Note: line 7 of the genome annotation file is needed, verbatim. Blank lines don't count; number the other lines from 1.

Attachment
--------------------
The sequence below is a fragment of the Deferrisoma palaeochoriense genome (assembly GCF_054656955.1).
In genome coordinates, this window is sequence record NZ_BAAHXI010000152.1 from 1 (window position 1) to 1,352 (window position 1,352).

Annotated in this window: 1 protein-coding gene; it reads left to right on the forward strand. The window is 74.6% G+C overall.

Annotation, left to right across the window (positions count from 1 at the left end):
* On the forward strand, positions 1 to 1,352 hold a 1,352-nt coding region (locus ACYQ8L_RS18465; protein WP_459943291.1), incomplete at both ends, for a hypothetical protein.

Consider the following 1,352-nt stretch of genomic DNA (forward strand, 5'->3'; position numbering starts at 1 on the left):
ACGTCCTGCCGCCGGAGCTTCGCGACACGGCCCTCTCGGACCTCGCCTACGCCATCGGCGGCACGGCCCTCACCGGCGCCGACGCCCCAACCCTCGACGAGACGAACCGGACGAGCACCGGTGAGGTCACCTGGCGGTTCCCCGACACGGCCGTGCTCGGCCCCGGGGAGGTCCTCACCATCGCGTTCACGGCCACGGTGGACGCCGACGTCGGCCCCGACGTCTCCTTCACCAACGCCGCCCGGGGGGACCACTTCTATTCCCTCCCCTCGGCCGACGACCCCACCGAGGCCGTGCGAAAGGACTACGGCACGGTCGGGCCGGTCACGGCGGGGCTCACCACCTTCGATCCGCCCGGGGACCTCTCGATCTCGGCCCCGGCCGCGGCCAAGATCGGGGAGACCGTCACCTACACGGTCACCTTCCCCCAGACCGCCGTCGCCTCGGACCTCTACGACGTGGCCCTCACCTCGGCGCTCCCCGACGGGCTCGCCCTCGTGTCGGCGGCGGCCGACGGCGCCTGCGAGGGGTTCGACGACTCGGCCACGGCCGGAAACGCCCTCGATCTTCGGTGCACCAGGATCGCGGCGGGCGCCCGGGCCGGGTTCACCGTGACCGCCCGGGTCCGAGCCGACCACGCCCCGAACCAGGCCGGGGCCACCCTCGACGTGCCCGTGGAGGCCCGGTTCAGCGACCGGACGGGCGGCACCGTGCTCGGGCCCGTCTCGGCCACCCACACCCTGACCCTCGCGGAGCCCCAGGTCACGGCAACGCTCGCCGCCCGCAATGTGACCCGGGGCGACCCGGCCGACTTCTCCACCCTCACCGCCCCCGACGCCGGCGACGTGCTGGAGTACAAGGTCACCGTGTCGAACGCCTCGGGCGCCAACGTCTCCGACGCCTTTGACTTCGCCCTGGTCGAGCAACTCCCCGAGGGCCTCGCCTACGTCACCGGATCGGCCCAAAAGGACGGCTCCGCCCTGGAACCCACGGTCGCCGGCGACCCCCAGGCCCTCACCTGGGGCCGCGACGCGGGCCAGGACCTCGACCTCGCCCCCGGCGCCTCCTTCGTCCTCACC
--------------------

ACGTCCTGCCGCCGGAGCTTCGCGACACGGCCCTCTCGGACCTCGCCTACGCCATCGGCGGCACGGCCCTCACCGGCGCCGACGCCCCAACCCTCGACGAGACGAACCGGACGAGCACCGGTGAGGTCACCTGGCGGTTCCCCGACACGGCCGTGCTCGGCCCCGGGGAGGTCCTCACCATCGCGTTCACGGCCACGGTGGACGCCGACGTCGGCCCCGACGTCTCCTTCACCAACGCCGCCCGGGGGGACCACTTCTATTCCCTCCCCTCGGCCGACGACCCCACCGAGGCCGTGCGAAAGGACTACGGCACGGTCGGGCCGGTCACGGCGGGGCTCACCACCTTCGATCCGCCCGGGGACCTCTCGATCTCGGCCCCGGCCGCGGCCAAGATCGGGGAGACCGTCACCTACACGGTCACCTTCCCCCAGACCGCCGTCGCCTCGGACCTCTACGACGTGGCCCTCACCTCGGCGCTCCCCGACGGGCTCGCCCTCGTGTCGGCGGCGGCCGACGGCGCCTGCGAGGGGTTCGACGACTCGGCCACGGCCGGAAACGCCCTCGATCTTCGGTGCACCAGGATCGCGGCGGGCGCCCGGGCCGGGTTCACCGTGACCGCCCGGGTCCGAGCCGACCACGCCCCGAACCAGGCCGGGGCCACCCTCGACGTGCCCGTGGAGGCCCGGTTCAGCGACCGGACGGGCGGCACCGTGCTCGGGCCCGTCTCGGCCACCCACACCCTGACCCTCGCGGAGCCCCAGGTCACGGCAACGCTCGCCGCCCGCAATGTGACCCGGGGCGACCCGGCCGACTTCTCCACCCTCACCGCCCCCGACGCCGGCGACGTGCTGGAGTACAAGGTCACCGTGTCGAACGCCTCGGGCGCCAACGTCTCCGACGCCTTTGACTTCGCCCTGGTCGAGCAACTCCCCGAGGGCCTCGCCTACGTCACCGGATCGGCCCAAAAGGACGGCTCCGCCCTGGAACCCACGGTCGCCGGCGACCCCCAGGCCCTCACCTGGGGCCGCGACGCGGGCCAGGACCTCGACCTCGCCCCCGGCGCCTCCTTCGTCCTCACC